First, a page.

An absolute triumph.
The Dutch House is one of those titles that has been sitting on my TBR list since the day it was released. I loved Bel Canto by Ann Patchett, but when I feel in the mood to read I almost always read for a genre title; something fantasy or romance for the most part. Rarely do I get home from work and think, “ah yes, time to sit in bed and read an epic family drama that spans decades.” Thank god for book clubs, otherwise, I might never have gotten to read this piece of genius.
The Dutch House is a physical location and the central setting for most of this novel. Brother and sister, Danny and Maeve, grew up in The Dutch House, and Danny tells the reader all about the life they lived within the estate. While still young, the pair are kicked out of their home by their stepmother, which throws them from the opulence they lived under down to poverty levels. Maeve protects Danny for decades to come to the point where he is almost an unreliable narrator because he barely knows what’s going on around him, even as an adult. Decades later and he still doesn’t know the real names of the people who worked in the house, or the fact that they’re related. Danny is so removed from the trauma of growing up compared to Maeve, it drove me crazy as a reader despite enjoying it wholeheartedly.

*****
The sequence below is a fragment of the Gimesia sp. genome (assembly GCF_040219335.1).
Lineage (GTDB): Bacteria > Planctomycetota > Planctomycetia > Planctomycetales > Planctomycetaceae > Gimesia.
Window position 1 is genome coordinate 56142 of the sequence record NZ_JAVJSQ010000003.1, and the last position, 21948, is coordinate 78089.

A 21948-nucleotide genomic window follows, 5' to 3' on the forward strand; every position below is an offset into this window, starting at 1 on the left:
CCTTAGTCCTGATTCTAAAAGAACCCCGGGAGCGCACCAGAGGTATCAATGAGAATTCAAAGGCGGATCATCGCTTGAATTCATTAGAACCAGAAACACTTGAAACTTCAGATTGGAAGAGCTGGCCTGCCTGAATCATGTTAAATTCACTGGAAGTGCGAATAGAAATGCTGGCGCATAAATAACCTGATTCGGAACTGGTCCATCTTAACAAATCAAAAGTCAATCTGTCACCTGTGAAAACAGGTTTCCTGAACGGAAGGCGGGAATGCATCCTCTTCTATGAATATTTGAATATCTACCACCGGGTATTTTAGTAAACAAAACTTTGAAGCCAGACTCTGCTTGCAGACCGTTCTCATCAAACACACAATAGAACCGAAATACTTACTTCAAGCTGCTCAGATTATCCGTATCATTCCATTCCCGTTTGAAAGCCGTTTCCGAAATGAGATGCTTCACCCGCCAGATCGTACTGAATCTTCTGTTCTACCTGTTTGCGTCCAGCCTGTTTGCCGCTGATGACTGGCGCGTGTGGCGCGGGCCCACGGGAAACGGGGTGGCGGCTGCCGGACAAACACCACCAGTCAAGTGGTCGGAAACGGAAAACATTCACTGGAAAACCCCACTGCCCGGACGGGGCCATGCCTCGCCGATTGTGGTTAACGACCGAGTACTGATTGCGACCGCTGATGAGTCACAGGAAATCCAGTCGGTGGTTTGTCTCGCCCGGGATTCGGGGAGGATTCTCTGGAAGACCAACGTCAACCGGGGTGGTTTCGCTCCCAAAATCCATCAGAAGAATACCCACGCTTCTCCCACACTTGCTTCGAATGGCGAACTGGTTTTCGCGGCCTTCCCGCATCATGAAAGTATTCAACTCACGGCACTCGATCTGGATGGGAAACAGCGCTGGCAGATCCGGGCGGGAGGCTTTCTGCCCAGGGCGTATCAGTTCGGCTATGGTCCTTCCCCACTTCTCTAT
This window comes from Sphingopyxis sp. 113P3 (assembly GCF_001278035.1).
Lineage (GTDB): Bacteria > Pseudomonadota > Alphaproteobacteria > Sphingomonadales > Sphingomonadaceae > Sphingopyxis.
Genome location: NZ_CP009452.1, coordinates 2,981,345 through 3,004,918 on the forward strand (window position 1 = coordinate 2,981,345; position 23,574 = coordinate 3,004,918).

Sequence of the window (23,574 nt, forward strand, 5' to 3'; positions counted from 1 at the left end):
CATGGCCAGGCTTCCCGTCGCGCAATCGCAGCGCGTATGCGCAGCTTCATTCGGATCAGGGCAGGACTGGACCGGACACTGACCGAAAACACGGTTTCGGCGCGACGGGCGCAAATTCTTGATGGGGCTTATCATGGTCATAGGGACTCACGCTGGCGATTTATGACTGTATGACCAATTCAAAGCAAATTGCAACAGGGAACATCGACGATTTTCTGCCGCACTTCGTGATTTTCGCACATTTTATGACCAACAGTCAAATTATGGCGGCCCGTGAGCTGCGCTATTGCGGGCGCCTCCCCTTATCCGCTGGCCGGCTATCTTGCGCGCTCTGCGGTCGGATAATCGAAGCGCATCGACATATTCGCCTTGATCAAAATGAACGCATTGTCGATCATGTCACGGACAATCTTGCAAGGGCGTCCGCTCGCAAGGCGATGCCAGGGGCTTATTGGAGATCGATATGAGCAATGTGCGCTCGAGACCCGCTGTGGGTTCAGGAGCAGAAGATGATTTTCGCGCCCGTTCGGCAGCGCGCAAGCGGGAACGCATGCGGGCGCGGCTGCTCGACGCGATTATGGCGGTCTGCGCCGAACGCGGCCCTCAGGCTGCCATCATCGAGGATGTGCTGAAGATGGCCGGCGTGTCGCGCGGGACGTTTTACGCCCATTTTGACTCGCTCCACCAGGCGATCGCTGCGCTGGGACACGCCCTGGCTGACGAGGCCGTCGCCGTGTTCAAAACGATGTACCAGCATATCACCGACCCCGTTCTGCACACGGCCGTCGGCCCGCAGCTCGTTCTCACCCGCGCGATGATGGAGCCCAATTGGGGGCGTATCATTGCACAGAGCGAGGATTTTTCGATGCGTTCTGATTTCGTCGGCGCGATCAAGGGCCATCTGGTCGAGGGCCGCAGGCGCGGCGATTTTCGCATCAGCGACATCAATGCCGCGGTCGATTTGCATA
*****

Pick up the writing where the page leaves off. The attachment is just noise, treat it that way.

Maeve is older when they’re removed from the home and thus it affects her far more. She has to deal with the “evil stepmother” (as there is a lot of fairy-tale insinuations in this book), deal with taking care of Danny, deal with school and trying to get a job and keep a roof over both of their heads. She is entirely consumed by bitterness, anger, and guilt while Danny is seemingly unaffected by so much while being in the same situations. This book does a great job at displaying different ways in which trauma is actualized in people, and their bond is the driving force that keeps you reading and wanting to see what the future holds.
I would also highly recommend trying the audiobook if you choose to read this, as the narrator is Tom Hanks. Aside from being a brilliant actor, he brings a lot to the reading of this book, changing up his voice just enough to distinguish between child and adult Danny and keeping you invested the entire time with the emotional resonance of his voice. It’s fantastic. I never would have read this if my book club hadn’t voted for it and I am so pleased that I did. It would be a home run for any book club discussion!
Title: The Dutch House
Author: Ann Patchett
Three Descriptors: Moving, Reflective, Sweeping
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